Clinical Trial: Impact of Oropharyngeal Administration of Colostrum in the First 48 Hours of Life Term Premature Newborn ≤ 32 Weeks of Amenorrhea

Study Status: Recruiting
Recruit Status: Recruiting
Study Type: Interventional

Official Title:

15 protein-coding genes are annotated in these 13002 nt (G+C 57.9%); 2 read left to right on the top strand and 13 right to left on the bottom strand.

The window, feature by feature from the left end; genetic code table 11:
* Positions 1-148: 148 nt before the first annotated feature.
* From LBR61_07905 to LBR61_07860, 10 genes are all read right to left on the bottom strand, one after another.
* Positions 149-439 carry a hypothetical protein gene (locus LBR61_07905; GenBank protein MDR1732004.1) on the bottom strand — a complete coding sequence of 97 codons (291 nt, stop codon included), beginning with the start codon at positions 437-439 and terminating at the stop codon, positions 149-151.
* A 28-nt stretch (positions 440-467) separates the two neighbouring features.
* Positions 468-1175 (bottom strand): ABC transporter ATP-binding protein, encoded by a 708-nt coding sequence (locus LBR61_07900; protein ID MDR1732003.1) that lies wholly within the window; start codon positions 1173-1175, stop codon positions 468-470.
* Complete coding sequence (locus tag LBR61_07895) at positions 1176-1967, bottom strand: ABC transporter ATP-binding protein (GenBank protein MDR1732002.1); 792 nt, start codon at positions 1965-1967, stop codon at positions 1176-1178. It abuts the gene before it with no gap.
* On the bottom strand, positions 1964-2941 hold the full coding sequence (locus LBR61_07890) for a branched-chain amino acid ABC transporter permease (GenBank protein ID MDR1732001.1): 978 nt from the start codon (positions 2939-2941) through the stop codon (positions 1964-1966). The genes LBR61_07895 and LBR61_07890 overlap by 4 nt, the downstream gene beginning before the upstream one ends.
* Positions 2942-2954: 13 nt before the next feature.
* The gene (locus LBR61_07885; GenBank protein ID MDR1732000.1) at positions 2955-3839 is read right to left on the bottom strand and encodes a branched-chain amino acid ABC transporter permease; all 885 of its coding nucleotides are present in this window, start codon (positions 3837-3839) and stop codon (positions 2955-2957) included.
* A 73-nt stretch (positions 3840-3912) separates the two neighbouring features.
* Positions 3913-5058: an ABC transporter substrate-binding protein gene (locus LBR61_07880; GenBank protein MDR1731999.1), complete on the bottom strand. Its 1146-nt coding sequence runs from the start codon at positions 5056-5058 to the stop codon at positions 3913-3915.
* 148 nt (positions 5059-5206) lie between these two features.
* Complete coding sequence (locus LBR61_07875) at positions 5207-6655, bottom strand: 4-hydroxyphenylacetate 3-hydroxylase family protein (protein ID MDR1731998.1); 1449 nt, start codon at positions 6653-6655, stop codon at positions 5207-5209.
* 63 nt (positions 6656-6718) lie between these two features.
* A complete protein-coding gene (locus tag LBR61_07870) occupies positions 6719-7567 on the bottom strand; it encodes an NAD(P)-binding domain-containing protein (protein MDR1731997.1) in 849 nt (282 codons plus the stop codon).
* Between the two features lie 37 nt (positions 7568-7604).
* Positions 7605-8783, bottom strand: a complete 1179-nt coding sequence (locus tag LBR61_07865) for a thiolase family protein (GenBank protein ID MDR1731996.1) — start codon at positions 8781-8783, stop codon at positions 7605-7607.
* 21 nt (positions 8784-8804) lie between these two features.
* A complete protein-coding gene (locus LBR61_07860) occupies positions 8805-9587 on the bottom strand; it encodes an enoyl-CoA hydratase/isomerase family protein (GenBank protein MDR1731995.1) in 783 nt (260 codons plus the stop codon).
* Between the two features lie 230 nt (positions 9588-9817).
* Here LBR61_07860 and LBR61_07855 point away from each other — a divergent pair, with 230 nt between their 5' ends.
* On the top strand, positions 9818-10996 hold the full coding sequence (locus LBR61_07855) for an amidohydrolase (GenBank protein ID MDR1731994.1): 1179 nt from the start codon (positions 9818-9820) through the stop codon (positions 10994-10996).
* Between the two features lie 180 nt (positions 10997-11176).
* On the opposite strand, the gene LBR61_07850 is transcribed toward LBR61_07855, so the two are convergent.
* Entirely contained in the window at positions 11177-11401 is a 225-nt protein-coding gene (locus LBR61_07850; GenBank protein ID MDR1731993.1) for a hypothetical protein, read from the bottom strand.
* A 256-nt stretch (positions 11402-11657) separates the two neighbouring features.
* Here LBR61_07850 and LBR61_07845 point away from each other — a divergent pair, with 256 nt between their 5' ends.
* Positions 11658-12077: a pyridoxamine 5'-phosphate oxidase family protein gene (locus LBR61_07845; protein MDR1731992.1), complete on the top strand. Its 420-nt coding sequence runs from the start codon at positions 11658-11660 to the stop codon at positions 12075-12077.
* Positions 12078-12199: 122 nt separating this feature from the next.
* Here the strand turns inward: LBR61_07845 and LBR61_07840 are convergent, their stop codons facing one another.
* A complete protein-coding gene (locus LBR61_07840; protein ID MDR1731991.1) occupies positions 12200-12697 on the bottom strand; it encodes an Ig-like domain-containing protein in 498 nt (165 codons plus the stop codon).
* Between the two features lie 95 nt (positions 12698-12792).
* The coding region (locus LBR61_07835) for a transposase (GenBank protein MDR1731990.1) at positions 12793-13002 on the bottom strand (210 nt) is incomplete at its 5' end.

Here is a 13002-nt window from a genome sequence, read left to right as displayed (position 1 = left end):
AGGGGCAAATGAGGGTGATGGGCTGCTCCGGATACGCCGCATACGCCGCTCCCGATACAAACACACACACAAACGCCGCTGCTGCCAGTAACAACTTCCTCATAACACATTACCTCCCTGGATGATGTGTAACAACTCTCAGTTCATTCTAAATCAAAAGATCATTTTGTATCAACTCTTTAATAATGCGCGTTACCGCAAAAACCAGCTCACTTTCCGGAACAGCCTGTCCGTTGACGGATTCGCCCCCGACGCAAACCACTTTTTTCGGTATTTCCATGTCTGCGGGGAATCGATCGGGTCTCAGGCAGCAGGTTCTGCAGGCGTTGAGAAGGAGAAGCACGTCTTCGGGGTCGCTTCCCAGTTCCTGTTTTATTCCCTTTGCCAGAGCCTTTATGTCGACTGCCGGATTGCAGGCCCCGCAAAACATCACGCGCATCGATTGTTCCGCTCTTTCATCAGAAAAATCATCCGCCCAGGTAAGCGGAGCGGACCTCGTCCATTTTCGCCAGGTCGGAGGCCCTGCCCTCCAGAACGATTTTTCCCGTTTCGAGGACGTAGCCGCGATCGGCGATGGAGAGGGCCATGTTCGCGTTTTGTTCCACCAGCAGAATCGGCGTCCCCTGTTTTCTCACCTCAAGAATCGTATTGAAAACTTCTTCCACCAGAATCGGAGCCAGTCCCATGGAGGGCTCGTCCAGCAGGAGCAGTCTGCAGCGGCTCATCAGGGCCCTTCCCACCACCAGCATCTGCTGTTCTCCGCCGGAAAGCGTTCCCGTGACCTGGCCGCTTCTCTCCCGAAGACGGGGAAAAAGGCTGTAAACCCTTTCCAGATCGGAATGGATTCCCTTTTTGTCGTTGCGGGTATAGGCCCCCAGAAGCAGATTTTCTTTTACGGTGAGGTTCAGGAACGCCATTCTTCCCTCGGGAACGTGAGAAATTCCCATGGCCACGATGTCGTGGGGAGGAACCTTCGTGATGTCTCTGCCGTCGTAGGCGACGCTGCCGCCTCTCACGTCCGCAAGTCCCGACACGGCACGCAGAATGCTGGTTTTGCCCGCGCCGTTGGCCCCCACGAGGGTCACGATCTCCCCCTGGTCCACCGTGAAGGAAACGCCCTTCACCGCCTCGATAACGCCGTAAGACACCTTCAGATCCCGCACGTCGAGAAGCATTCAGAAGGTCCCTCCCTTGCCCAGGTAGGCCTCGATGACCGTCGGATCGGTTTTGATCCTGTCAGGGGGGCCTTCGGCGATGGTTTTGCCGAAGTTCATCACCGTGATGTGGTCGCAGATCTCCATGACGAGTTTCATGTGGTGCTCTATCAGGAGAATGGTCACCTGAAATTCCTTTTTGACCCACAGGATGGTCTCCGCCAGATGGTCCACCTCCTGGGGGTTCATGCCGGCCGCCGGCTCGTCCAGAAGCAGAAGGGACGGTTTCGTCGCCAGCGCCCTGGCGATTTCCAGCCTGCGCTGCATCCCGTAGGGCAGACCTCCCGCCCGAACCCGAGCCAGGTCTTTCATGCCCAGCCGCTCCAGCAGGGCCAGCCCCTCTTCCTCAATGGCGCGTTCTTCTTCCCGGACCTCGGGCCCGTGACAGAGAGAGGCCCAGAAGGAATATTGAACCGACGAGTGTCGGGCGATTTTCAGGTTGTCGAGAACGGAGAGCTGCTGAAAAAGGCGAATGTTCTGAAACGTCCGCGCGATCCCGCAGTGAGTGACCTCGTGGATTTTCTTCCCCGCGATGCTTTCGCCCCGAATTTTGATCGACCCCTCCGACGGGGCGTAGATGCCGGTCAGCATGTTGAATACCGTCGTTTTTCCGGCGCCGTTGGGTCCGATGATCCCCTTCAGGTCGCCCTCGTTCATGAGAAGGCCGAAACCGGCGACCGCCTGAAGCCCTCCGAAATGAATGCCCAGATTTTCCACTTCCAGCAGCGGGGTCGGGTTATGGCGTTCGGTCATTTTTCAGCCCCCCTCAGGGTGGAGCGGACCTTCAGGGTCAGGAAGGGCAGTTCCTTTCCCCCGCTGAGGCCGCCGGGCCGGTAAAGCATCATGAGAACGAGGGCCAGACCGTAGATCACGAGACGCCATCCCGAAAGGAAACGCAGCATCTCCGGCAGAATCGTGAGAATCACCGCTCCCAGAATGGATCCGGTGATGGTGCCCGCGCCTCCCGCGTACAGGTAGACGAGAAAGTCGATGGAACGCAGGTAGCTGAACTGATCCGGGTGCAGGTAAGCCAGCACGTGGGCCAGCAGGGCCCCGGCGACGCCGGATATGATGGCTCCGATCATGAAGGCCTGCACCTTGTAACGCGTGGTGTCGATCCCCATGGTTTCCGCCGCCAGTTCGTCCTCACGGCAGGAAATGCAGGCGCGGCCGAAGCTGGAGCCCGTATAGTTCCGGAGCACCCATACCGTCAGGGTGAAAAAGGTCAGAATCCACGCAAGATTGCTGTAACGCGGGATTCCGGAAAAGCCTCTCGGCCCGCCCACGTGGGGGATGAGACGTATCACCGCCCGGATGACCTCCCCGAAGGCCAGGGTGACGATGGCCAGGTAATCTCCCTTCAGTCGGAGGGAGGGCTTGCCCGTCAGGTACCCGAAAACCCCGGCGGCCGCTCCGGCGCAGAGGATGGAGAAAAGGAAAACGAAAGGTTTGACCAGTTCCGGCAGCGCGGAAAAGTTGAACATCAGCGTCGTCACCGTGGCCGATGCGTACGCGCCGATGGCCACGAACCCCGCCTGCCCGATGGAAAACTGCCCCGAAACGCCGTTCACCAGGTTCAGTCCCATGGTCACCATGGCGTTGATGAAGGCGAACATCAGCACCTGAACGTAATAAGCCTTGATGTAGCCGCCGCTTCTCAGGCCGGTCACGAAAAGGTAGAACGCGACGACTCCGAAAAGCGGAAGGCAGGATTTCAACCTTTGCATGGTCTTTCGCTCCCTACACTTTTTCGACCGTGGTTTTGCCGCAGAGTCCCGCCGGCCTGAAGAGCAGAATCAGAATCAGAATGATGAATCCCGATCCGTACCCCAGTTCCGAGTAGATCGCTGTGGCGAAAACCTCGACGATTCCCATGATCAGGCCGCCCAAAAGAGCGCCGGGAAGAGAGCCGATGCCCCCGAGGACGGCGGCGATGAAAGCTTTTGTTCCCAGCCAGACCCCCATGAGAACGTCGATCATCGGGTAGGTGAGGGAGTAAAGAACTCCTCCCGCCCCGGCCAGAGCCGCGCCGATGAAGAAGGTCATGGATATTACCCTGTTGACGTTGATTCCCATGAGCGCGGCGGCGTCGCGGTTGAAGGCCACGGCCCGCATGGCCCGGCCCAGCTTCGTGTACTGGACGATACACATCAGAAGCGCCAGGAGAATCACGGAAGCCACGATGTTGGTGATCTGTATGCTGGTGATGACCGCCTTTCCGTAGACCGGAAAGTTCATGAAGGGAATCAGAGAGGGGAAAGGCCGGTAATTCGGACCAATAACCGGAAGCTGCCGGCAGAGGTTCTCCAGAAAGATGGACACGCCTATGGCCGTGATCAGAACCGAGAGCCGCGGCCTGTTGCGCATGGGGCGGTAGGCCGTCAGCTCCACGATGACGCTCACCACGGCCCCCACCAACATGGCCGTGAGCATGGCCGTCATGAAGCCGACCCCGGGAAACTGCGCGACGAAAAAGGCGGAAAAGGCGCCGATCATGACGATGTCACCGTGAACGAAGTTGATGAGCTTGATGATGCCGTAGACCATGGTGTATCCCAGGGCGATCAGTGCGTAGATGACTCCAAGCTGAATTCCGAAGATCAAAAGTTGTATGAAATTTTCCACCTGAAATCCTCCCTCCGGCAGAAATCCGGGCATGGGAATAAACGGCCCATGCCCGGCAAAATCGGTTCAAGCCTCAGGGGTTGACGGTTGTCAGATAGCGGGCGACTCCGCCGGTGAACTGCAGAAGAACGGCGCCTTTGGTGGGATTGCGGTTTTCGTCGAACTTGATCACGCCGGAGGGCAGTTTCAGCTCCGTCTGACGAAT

Brief Summary: Colostrum is the first milk secreted by the mother when the tight junctions of mammary epithelium open, allowing the cellular transport of a multitude of components and immunological protective derivatives of the maternal circulation to the milk, and especially immunoglobulins A type. Colostrum is not given to preterm neonates. The assumption behind this work is that the oro pharyngeal administration of colostrum early in preterm infants could help deliver an oral immunotherapy even before the installation of enteral nutrition, through interactions with lymphoid tissues of the oropharynx and the gastrointestinal tract. This practice would improve the digestive tolerance and the establishment of enteral feeding, the decrease in mucosal inflammatory phenomena, but also to provide any protection against subsequent infections. Finally, there could be an improvement in the secondary immune tolerance with a decrease in the occurrence of allergic phenomena.